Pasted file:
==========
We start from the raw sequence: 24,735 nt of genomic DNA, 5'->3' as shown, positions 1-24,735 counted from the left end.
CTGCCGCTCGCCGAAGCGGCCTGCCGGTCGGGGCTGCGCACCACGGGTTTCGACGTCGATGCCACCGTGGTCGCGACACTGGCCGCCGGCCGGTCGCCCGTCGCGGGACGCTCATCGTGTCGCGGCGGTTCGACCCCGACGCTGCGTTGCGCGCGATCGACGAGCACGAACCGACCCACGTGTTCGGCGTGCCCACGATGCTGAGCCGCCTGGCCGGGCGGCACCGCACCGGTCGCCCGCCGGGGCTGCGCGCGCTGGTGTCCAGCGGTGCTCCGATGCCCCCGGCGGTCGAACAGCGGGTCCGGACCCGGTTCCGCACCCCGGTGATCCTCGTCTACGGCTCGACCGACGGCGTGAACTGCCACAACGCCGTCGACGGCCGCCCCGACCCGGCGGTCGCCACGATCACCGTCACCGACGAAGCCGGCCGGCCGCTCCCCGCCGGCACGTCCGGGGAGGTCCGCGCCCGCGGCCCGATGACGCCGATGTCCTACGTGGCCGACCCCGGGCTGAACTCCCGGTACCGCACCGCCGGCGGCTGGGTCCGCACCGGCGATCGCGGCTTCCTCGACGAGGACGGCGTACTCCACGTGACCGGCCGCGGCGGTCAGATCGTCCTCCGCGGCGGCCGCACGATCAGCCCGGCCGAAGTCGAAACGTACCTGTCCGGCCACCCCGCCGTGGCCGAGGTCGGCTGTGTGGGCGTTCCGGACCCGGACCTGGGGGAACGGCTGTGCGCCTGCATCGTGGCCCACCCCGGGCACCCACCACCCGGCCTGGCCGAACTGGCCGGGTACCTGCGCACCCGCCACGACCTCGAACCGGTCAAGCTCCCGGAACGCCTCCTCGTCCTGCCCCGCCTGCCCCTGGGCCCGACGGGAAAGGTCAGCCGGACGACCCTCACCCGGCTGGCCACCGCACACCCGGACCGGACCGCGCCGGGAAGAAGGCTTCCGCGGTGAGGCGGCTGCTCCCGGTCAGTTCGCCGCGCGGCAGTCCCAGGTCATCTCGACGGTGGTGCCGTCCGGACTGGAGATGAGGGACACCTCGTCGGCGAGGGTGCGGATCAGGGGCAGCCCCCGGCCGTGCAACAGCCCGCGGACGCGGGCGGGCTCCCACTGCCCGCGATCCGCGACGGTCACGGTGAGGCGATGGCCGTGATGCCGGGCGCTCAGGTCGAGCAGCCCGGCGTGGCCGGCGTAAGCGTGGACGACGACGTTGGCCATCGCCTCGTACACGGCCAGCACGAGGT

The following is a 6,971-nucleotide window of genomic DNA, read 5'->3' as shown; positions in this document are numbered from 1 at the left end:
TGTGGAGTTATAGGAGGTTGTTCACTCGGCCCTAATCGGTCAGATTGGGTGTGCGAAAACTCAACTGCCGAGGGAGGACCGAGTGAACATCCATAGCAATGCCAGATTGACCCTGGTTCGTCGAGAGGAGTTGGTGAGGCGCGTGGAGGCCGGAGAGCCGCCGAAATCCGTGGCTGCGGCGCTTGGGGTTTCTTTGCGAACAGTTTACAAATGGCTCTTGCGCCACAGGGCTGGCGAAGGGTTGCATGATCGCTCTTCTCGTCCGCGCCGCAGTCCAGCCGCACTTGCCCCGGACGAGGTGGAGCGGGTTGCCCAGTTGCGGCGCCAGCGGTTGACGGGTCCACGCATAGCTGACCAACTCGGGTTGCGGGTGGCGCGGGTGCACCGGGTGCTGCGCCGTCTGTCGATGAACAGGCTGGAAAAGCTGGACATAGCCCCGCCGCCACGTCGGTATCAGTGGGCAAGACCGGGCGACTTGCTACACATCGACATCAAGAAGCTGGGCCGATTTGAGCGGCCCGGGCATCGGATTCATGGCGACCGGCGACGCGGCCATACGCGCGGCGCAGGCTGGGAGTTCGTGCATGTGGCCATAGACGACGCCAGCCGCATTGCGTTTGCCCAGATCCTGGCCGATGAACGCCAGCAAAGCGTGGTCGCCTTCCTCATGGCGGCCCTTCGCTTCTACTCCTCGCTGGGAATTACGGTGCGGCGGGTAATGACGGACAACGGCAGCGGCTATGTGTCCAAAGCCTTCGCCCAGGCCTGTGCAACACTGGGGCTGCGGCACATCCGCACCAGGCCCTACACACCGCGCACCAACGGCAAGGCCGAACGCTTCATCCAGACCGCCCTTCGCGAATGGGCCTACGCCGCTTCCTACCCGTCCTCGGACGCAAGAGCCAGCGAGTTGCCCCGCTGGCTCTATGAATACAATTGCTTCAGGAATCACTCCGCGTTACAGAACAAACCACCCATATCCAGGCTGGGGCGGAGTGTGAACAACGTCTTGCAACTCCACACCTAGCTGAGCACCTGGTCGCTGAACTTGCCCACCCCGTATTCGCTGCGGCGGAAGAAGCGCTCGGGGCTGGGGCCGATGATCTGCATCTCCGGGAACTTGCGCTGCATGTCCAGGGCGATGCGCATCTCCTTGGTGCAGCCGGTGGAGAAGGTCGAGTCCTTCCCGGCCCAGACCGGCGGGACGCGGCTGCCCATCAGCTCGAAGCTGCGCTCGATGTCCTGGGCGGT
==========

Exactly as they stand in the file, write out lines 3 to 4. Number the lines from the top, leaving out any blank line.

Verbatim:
The following is a 6,971-nucleotide window of genomic DNA, read 5'->3' as shown; positions in this document are numbered from 1 at the left end:
TGTGGAGTTATAGGAGGTTGTTCACTCGGCCCTAATCGGTCAGATTGGGTGTGCGAAAACTCAACTGCCGAGGGAGGACCGAGTGAACATCCATAGCAATGCCAGATTGACCCTGGTTCGTCGAGAGGAGTTGGTGAGGCGCGTGGAGGCCGGAGAGCCGCCGAAATCCGTGGCTGCGGCGCTTGGGGTTTCTTTGCGAACAGTTTACAAATGGCTCTTGCGCCACAGGGCTGGCGAAGGGTTGCATGATCGCTCTTCTCGTCCGCGCCGCAGTCCAGCCGCACTTGCCCCGGACGAGGTGGAGCGGGTTGCCCAGTTGCGGCGCCAGCGGTTGACGGGTCCACGCATAGCTGACCAACTCGGGTTGCGGGTGGCGCGGGTGCACCGGGTGCTGCGCCGTCTGTCGATGAACAGGCTGGAAAAGCTGGACATAGCCCCGCCGCCACGTCGGTATCAGTGGGCAAGACCGGGCGACTTGCTACACATCGACATCAAGAAGCTGGGCCGATTTGAGCGGCCCGGGCATCGGATTCATGGCGACCGGCGACGCGGCCATACGCGCGGCGCAGGCTGGGAGTTCGTGCATGTGGCCATAGACGACGCCAGCCGCATTGCGTTTGCCCAGATCCTGGCCGATGAACGCCAGCAAAGCGTGGTCGCCTTCCTCATGGCGGCCCTTCGCTTCTACTCCTCGCTGGGAATTACGGTGCGGCGGGTAATGACGGACAACGGCAGCGGCTATGTGTCCAAAGCCTTCGCCCAGGCCTGTGCAACACTGGGGCTGCGGCACATCCGCACCAGGCCCTACACACCGCGCACCAACGGCAAGGCCGAACGCTTCATCCAGACCGCCCTTCGCGAATGGGCCTACGCCGCTTCCTACCCGTCCTCGGACGCAAGAGCCAGCGAGTTGCCCCGCTGGCTCTATGAATACAATTGCTTCAGGAATCACTCCGCGTTACAGAACAAACCACCCATATCCAGGCTGGGGCGGAGTGTGAACAACGTCTTGCAACTCCACACCTAGCTGAGCACCTGGTCGCTGAACTTGCCCACCCCGTATTCGCTGCGGCGGAAGAAGCGCTCGGGGCTGGGGCCGATGATCTGCATCTCCGGGAACTTGCGCTGCATGTCCAGGGCGATGCGCATCTCCTTGGTGCAGCCGGTGGAGAAGGTCGAGTCCTTCCCGGCCCAGACCGGCGGGACGCGGCTGCCCATCAGCTCGAAGCTGCGCTCGATGTCCTGGGCGGT